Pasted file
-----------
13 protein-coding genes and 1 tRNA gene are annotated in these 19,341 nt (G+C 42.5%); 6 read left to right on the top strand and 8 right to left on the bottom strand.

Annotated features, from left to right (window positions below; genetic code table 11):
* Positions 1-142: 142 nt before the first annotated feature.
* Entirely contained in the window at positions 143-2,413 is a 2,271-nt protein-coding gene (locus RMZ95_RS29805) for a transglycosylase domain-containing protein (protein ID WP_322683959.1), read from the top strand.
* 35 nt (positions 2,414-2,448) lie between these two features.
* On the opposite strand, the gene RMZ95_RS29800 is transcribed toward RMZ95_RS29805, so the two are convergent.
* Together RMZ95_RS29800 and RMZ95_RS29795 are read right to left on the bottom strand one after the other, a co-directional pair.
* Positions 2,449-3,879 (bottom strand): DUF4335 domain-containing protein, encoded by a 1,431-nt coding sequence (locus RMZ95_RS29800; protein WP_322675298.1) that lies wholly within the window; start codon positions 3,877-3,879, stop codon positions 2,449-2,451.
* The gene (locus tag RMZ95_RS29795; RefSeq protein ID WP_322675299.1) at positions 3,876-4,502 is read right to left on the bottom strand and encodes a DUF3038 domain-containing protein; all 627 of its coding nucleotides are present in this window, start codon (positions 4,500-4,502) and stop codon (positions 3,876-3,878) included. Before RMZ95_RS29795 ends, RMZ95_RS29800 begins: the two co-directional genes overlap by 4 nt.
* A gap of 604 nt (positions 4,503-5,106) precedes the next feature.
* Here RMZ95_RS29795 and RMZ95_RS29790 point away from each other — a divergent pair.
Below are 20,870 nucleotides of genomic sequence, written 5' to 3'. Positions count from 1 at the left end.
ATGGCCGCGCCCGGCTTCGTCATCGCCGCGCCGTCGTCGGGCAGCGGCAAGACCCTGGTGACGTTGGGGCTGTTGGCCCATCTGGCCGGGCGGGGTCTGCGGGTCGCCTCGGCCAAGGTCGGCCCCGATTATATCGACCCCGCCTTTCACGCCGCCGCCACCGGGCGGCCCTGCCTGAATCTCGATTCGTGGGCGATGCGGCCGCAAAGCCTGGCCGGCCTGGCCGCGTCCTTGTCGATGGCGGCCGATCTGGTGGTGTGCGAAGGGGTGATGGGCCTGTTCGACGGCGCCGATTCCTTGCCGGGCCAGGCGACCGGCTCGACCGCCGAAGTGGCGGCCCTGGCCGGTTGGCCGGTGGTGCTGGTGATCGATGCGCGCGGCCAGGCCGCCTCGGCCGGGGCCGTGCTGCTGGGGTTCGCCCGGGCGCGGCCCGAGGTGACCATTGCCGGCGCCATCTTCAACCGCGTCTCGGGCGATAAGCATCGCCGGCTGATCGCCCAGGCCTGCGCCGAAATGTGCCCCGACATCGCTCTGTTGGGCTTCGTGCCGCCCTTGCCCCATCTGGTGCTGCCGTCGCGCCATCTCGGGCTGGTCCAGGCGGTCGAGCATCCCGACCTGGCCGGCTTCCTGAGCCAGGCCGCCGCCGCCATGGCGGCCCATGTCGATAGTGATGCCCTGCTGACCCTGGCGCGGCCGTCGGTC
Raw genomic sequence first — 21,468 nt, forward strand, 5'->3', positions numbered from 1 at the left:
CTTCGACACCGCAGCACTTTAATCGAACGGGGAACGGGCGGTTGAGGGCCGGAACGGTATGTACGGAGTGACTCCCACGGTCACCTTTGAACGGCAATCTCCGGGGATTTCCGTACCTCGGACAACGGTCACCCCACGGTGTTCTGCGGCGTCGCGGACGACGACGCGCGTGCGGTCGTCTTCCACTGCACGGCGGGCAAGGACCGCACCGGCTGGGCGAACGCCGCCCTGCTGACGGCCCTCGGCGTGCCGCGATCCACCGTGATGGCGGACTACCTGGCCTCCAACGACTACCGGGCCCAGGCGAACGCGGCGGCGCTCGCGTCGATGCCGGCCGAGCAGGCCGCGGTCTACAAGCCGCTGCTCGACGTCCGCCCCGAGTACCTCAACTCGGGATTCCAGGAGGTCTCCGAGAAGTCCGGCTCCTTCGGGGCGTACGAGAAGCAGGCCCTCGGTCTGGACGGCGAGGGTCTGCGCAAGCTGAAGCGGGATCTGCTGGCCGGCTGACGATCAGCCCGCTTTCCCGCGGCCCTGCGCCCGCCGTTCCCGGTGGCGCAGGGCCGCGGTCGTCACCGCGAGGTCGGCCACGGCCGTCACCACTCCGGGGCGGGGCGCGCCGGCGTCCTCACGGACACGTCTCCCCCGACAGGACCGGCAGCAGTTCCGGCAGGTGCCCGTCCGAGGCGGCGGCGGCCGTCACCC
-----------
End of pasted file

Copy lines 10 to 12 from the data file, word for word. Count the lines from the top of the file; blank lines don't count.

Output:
* A gap of 604 nt (positions 4,503-5,106) precedes the next feature.
* Here RMZ95_RS29795 and RMZ95_RS29790 point away from each other — a divergent pair.
Below are 20,870 nucleotides of genomic sequence, written 5' to 3'. Positions count from 1 at the left end.